I can get my life back now: I finally finished The
Corrections last night. Its a great book, it has some
amazing virtuoso writing in it, and it certainly kept me up until
5 in the morning more than once. The first, and best, chapter is a
masterpiece of satiricial prose: I havent read anything remotely
Infinite Jest, and this book is much, much easier to read,
although no less ambitious.
Actually, the chapter Im talking about is the second: the first
chapter is a very short modernist hump which the reader
has to get past before being allowed into the action. Since Franzen
himself in his novel admits on page 106 that it shouldnt be
there, I dont know why he kept it in. Maybe to dissuade Oprah
As Im sure you all know by now, the book follows a nuclear family
with three kids. Each chapter concentrates on one of the five principals,
and its interesting to see how reviewers have reacted to them.
I loved Chip, the younger son, who meets his parents at the aiport
at the beginning of the first (second) chapter only to suddenly disappear
off to Lithuania by its end. Chip gives Franzen the opportunity to
pull out all the stops: the scene where he shoplifts a $78.40 filet
of line-caught Norweigan salmon at a gourmet food market on Grand
Street called the Nightmare of Consumption is the funniest satire
of yuppie New York since the call-waiting scene in American
The following chapter, however, is not nearly as good. Its subject
is Gary, the eldest, who for my money is just a completely unhappy,
unlikeable and unimaginative capitalist. Hes depressed, of course,
so we cant blame him for being unhappy, but it doesnt
make the reading experience any better.
Then, after Gary, it all gets better, even if it never quite rises
to the heights of the first Chip chapter. Denise, the youngest, is
attractive enough to make female reviewers quite jealous, and its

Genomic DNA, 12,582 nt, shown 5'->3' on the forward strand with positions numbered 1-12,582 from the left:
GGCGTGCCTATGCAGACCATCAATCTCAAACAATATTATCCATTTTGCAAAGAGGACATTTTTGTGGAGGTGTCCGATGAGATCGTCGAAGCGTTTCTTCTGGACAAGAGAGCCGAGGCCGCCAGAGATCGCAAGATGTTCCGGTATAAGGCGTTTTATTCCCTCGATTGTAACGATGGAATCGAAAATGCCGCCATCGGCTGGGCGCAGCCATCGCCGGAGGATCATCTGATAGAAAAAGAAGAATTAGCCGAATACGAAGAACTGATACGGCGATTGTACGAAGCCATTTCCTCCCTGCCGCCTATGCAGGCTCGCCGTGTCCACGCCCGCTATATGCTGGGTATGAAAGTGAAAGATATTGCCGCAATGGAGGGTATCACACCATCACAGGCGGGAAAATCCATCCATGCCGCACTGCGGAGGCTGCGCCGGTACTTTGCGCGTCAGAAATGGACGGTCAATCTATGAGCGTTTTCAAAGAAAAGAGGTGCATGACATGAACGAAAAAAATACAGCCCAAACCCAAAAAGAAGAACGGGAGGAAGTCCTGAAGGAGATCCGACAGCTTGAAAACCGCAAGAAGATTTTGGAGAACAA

always fun to read about her. (We could do less with reading about
those around her, though: her bosss wifes brothers
life story really isnt all that necessary, especially when we
have to get his father, uncle and grandfather too.)
But the real soul of the book lies in the portraits of the parents,
Alfred and Enid, and its there that the superlatives have really
been flying off the book-review pages. Alfred, the reserved patriarch,
is certainly the most lovingly-portrayed character in the book; Enid,
with her satirically exaggerated midwestern squareness, too often
comes off as a foil for her husband (and for the more refined sensibilities
of we, the readers).
But if the soul of the book is with Alfred and Enid, its driving force
is elsewhere, in the descriptions, the perfectly-formed paragraphs,
the beautifully set-up jokes. What Franzen has done and I cant
think of anybody with the possible exception of Updike whos
also done it is bring high-art writing into a page-turner of
a novel. I love Rushdie and Nabokov as much as anybody, but theyre
difficult; Franzen is just as beautifully written, but also
easy to read.
Its just a pity that the person finally managed to demolish
the crumbling barrier between highbrow and middlebrow happens to be
the same person who is now chiefly famous for sneering at Oprahs
book club. Still, at least hes managed to single-handedly relegate
Tom Wolfe into the has-been bin, and for that we should be grateful.
Great! There’s another book that I must have ~ the Corrections.
How I wish that I don’t have to order it online. I hope to buy it in our local store.
Thanks for a review.
Cess from porte serviette